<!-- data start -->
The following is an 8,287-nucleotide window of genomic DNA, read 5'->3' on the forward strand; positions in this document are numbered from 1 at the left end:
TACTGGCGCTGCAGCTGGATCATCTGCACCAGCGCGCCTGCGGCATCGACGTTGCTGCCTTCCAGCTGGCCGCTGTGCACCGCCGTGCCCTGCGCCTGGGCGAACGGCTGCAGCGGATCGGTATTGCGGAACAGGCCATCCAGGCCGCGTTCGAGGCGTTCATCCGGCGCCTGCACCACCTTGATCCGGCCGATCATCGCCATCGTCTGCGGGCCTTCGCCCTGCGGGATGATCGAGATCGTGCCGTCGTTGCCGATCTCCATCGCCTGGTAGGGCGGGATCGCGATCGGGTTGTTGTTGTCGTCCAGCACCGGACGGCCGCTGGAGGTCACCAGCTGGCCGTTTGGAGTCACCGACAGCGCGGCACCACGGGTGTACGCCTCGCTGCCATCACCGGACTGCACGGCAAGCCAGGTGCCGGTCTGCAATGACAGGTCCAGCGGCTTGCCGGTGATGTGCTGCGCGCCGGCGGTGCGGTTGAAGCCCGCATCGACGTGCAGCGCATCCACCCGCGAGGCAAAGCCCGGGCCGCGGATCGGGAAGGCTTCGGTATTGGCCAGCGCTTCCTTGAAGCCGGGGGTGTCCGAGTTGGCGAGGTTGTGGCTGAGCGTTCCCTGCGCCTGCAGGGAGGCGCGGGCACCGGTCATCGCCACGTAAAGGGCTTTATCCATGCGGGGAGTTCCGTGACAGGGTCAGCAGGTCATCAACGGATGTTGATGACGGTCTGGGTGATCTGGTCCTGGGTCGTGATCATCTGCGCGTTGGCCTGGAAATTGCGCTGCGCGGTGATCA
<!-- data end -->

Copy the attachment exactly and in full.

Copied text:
The following is an 8,287-nucleotide window of genomic DNA, read 5'->3' on the forward strand; positions in this document are numbered from 1 at the left end:
TACTGGCGCTGCAGCTGGATCATCTGCACCAGCGCGCCTGCGGCATCGACGTTGCTGCCTTCCAGCTGGCCGCTGTGCACCGCCGTGCCCTGCGCCTGGGCGAACGGCTGCAGCGGATCGGTATTGCGGAACAGGCCATCCAGGCCGCGTTCGAGGCGTTCATCCGGCGCCTGCACCACCTTGATCCGGCCGATCATCGCCATCGTCTGCGGGCCTTCGCCCTGCGGGATGATCGAGATCGTGCCGTCGTTGCCGATCTCCATCGCCTGGTAGGGCGGGATCGCGATCGGGTTGTTGTTGTCGTCCAGCACCGGACGGCCGCTGGAGGTCACCAGCTGGCCGTTTGGAGTCACCGACAGCGCGGCACCACGGGTGTACGCCTCGCTGCCATCACCGGACTGCACGGCAAGCCAGGTGCCGGTCTGCAATGACAGGTCCAGCGGCTTGCCGGTGATGTGCTGCGCGCCGGCGGTGCGGTTGAAGCCCGCATCGACGTGCAGCGCATCCACCCGCGAGGCAAAGCCCGGGCCGCGGATCGGGAAGGCTTCGGTATTGGCCAGCGCTTCCTTGAAGCCGGGGGTGTCCGAGTTGGCGAGGTTGTGGCTGAGCGTTCCCTGCGCCTGCAGGGAGGCGCGGGCACCGGTCATCGCCACGTAAAGGGCTTTATCCATGCGGGGAGTTCCGTGACAGGGTCAGCAGGTCATCAACGGATGTTGATGACGGTCTGGGTGATCTGGTCCTGGGTCGTGATCATCTGCGCGTTGGCCTGGAAATTGCGCTGCGCGGTGATCA